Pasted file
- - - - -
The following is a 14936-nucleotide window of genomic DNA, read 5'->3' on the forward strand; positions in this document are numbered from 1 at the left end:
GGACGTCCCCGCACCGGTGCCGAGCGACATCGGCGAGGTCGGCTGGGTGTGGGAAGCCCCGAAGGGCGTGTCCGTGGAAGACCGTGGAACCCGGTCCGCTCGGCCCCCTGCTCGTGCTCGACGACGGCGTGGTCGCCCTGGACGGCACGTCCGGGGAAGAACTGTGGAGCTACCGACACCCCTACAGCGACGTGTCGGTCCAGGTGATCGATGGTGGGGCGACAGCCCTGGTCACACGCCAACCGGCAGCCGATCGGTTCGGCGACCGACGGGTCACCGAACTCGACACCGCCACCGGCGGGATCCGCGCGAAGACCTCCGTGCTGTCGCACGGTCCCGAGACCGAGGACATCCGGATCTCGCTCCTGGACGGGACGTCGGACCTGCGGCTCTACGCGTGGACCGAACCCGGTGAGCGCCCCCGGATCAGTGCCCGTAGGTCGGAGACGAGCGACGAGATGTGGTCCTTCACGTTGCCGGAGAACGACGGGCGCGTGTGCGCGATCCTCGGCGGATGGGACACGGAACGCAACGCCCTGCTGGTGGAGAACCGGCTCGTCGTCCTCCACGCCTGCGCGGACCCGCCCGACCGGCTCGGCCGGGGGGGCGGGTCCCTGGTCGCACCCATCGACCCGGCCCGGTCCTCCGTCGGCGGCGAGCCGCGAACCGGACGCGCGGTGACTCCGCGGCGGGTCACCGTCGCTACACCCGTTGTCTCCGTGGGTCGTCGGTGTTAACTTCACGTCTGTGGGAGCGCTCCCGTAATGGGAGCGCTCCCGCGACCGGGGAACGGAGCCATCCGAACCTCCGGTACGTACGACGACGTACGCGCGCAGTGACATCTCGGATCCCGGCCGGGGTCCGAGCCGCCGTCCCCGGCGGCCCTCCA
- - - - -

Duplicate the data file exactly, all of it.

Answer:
The following is a 14936-nucleotide window of genomic DNA, read 5'->3' on the forward strand; positions in this document are numbered from 1 at the left end:
GGACGTCCCCGCACCGGTGCCGAGCGACATCGGCGAGGTCGGCTGGGTGTGGGAAGCCCCGAAGGGCGTGTCCGTGGAAGACCGTGGAACCCGGTCCGCTCGGCCCCCTGCTCGTGCTCGACGACGGCGTGGTCGCCCTGGACGGCACGTCCGGGGAAGAACTGTGGAGCTACCGACACCCCTACAGCGACGTGTCGGTCCAGGTGATCGATGGTGGGGCGACAGCCCTGGTCACACGCCAACCGGCAGCCGATCGGTTCGGCGACCGACGGGTCACCGAACTCGACACCGCCACCGGCGGGATCCGCGCGAAGACCTCCGTGCTGTCGCACGGTCCCGAGACCGAGGACATCCGGATCTCGCTCCTGGACGGGACGTCGGACCTGCGGCTCTACGCGTGGACCGAACCCGGTGAGCGCCCCCGGATCAGTGCCCGTAGGTCGGAGACGAGCGACGAGATGTGGTCCTTCACGTTGCCGGAGAACGACGGGCGCGTGTGCGCGATCCTCGGCGGATGGGACACGGAACGCAACGCCCTGCTGGTGGAGAACCGGCTCGTCGTCCTCCACGCCTGCGCGGACCCGCCCGACCGGCTCGGCCGGGGGGGCGGGTCCCTGGTCGCACCCATCGACCCGGCCCGGTCCTCCGTCGGCGGCGAGCCGCGAACCGGACGCGCGGTGACTCCGCGGCGGGTCACCGTCGCTACACCCGTTGTCTCCGTGGGTCGTCGGTGTTAACTTCACGTCTGTGGGAGCGCTCCCGTAATGGGAGCGCTCCCGCGACCGGGGAACGGAGCCATCCGAACCTCCGGTACGTACGACGACGTACGCGCGCAGTGACATCTCGGATCCCGGCCGGGGTCCGAGCCGCCGTCCCCGGCGGCCCTCCA